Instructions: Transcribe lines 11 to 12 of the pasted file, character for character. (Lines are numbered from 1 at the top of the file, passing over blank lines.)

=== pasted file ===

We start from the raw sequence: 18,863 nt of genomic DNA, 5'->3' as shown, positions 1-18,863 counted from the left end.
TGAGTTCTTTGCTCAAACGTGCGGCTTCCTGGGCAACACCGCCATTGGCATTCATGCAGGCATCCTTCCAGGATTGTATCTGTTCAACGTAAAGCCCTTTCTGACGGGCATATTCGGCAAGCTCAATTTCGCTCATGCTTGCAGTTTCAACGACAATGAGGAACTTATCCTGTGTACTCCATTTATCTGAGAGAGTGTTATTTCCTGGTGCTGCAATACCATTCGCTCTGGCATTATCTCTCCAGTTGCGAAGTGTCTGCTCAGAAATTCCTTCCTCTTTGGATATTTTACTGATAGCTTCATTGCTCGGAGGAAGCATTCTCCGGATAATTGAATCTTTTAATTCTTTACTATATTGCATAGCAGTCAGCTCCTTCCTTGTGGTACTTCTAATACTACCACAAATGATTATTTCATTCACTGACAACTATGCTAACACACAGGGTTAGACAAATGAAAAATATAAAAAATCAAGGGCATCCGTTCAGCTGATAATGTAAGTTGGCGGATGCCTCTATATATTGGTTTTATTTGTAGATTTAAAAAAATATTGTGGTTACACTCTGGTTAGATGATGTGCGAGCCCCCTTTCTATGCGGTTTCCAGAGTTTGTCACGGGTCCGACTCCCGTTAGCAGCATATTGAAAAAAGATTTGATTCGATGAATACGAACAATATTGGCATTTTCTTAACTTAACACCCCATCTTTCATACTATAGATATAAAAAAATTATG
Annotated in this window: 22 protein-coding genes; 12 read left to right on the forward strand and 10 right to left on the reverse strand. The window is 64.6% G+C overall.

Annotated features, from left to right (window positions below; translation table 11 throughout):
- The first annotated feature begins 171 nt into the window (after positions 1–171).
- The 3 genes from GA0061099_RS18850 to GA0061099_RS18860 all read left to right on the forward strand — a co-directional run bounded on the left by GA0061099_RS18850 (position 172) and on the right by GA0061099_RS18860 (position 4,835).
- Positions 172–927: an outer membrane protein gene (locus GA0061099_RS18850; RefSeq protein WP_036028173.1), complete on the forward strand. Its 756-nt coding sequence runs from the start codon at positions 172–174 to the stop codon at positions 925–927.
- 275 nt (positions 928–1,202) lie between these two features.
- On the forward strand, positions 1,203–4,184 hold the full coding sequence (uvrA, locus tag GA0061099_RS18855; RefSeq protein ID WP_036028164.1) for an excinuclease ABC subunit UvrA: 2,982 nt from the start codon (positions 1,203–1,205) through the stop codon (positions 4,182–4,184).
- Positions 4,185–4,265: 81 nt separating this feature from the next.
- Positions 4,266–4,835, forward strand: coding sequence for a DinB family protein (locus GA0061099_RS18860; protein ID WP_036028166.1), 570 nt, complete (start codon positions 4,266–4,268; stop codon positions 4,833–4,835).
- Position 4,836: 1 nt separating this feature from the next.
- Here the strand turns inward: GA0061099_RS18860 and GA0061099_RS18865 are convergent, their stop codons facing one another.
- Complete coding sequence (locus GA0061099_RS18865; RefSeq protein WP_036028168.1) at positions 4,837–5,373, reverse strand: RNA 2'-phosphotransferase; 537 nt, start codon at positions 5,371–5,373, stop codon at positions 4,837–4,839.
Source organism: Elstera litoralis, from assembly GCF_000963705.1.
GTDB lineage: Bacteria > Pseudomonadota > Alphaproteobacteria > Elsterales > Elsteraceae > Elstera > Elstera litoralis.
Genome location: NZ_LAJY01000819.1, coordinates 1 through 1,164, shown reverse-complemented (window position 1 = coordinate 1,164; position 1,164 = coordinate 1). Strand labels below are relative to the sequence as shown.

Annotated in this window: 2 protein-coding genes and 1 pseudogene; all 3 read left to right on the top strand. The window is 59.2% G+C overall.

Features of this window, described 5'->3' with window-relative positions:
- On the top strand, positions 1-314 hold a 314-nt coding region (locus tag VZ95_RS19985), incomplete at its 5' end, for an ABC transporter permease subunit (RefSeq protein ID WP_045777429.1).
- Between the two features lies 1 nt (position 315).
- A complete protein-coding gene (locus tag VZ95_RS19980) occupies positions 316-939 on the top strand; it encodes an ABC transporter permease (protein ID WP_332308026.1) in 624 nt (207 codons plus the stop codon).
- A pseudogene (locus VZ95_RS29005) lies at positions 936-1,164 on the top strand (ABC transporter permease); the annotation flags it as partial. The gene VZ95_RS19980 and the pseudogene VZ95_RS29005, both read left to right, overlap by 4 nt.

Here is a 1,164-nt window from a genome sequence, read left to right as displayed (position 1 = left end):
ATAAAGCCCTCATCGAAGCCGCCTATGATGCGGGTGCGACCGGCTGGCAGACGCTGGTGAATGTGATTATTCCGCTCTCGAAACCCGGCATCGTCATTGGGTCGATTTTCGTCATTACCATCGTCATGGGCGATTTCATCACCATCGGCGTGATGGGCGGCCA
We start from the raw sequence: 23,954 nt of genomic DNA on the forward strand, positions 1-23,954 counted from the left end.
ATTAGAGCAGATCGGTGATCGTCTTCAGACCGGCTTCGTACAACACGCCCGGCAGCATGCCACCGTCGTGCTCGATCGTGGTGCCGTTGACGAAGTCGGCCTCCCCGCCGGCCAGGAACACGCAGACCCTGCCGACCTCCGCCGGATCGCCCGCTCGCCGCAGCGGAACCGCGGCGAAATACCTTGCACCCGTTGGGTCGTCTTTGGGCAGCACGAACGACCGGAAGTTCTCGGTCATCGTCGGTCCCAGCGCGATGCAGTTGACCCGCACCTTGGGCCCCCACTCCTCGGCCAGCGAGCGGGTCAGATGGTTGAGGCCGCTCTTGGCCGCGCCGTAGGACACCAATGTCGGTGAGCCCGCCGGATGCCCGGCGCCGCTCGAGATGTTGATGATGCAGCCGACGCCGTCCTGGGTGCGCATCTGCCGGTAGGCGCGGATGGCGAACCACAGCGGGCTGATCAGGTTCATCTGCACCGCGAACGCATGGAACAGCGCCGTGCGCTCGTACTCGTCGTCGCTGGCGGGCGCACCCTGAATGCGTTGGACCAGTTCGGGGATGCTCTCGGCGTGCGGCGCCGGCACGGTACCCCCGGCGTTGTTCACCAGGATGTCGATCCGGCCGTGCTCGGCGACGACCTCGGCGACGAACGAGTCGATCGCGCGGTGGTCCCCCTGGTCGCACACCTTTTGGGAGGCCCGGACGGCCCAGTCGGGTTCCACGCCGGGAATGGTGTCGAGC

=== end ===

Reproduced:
- Positions 4,266–4,835, forward strand: coding sequence for a DinB family protein (locus GA0061099_RS18860; protein ID WP_036028166.1), 570 nt, complete (start codon positions 4,266–4,268; stop codon positions 4,833–4,835).
- Position 4,836: 1 nt separating this feature from the next.